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Bitcoin scams

Cryptocurrencies often attract fraudsters

The combined market value of all cryptocurrencies surpassed $1 trillion in 2022. That kind of money is a huge draw for scammers, who successfully liberate billions of dollars from crypto investors each year. Though many crypto scams operate similarly to other run-of-the-mill scams across the internet, they’re particularly attractive to cyberthieves because crypto transactions are not monitored by any central authority, making it impossible to spot suspicious activity. Plus, crypto transfers are irreversible. 

As with most other scams, your best defense is to educate yourself about how Bitcoin and other cryptocurrency scams are carried out. 

Ponzi or pyramid schemes promise high returns on investments but rely on new investors’ money to pay off previous investors. When there are no more new investors, the scheme collapses, resulting in most participants losing their money.

Fake cryptocurrency exchanges are created by scammers to look legitimate and lure users into depositing their cryptocurrencies. Once the funds are deposited, the scammers disappear.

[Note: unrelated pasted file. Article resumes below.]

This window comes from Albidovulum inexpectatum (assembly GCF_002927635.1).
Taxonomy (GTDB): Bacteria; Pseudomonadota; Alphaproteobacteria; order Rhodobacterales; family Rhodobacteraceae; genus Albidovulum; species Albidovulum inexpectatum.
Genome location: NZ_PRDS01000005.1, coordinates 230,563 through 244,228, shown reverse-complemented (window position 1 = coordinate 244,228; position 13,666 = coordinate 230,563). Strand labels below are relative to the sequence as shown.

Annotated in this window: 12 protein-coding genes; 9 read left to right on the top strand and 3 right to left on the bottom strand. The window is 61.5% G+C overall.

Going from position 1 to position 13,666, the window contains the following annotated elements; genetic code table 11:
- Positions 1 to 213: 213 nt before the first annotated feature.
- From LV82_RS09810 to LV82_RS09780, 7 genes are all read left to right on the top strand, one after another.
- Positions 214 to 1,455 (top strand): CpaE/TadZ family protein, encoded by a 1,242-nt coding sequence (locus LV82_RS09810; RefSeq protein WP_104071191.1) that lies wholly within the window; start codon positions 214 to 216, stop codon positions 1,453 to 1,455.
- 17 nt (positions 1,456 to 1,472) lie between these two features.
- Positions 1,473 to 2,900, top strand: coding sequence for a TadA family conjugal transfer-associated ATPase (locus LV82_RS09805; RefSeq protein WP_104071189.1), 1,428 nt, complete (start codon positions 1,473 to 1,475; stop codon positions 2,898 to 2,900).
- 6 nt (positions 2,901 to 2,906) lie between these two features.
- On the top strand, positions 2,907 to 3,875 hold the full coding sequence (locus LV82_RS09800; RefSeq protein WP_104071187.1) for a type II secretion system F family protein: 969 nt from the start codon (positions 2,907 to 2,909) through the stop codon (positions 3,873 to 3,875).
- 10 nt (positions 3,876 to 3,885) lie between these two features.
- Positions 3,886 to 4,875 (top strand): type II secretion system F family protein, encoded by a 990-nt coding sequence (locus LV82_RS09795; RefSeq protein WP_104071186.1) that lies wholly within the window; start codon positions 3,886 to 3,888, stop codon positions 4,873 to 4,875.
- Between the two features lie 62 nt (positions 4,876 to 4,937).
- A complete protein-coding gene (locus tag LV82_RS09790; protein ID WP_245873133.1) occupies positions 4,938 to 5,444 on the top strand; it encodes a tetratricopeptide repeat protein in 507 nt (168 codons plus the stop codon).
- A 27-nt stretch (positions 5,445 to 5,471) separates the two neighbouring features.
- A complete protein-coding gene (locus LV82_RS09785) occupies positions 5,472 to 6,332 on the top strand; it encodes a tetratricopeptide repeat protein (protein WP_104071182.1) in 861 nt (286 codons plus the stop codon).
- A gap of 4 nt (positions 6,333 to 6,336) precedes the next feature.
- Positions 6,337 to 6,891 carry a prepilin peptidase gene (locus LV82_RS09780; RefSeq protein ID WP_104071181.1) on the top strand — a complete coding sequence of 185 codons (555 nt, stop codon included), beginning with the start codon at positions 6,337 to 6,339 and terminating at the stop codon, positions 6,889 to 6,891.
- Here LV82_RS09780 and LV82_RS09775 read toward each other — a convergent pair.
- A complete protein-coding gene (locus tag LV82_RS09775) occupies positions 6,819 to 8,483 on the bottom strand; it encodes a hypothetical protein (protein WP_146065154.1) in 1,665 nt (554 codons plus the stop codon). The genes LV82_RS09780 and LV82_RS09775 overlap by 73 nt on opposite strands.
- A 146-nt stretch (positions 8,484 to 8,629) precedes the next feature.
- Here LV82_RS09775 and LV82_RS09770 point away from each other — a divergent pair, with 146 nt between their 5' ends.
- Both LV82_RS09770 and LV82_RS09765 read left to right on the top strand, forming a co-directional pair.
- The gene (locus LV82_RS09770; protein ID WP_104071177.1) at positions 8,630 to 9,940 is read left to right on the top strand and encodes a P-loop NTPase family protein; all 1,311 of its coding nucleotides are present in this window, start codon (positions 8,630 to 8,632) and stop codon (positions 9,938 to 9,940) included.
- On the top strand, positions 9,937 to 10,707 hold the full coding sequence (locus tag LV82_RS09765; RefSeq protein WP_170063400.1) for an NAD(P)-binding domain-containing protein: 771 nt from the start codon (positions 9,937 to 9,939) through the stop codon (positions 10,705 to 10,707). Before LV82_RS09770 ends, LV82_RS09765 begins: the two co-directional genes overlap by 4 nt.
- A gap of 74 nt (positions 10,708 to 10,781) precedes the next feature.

Phishing scams use deceptive emails pretending to be a trusted crypto-related service, such as an exchange or wallet provider. They try to trick users into revealing their private keys or passwords to gain access to their accounts. 

Malware and wallet theft can occur when malicious software infects computers or mobile devices to steal Bitcoin wallets or private keys. 

“Pump and dump” schemes use deceptive practices such as spreading false information or pressuring people to buy a low-value cryptocurrency, which drives up its price. Once the price rises significantly the scammers sell their holdings, causing the price to crash. 

Social media giveaway scams use impersonators of well-known individuals or companies to get users to send a small amount of Bitcoin as a “processing fee” in return for a promise to receive more Bitcoin for free. 

To protect yourself from Bitcoin scams, exercise caution, do thorough research, verify the legitimacy of any service or investment opportunity, and be wary of offers that seem too good to be true. Additionally, always use secure wallets and keep your private keys and passwords safe.

About This Author


Ross Bentzler

Ross Bentzler is Executive VP and Information Security Officer for Alpine Bank. Ross has worked in the information technology field for two decades, focusing on information security for 13 years.

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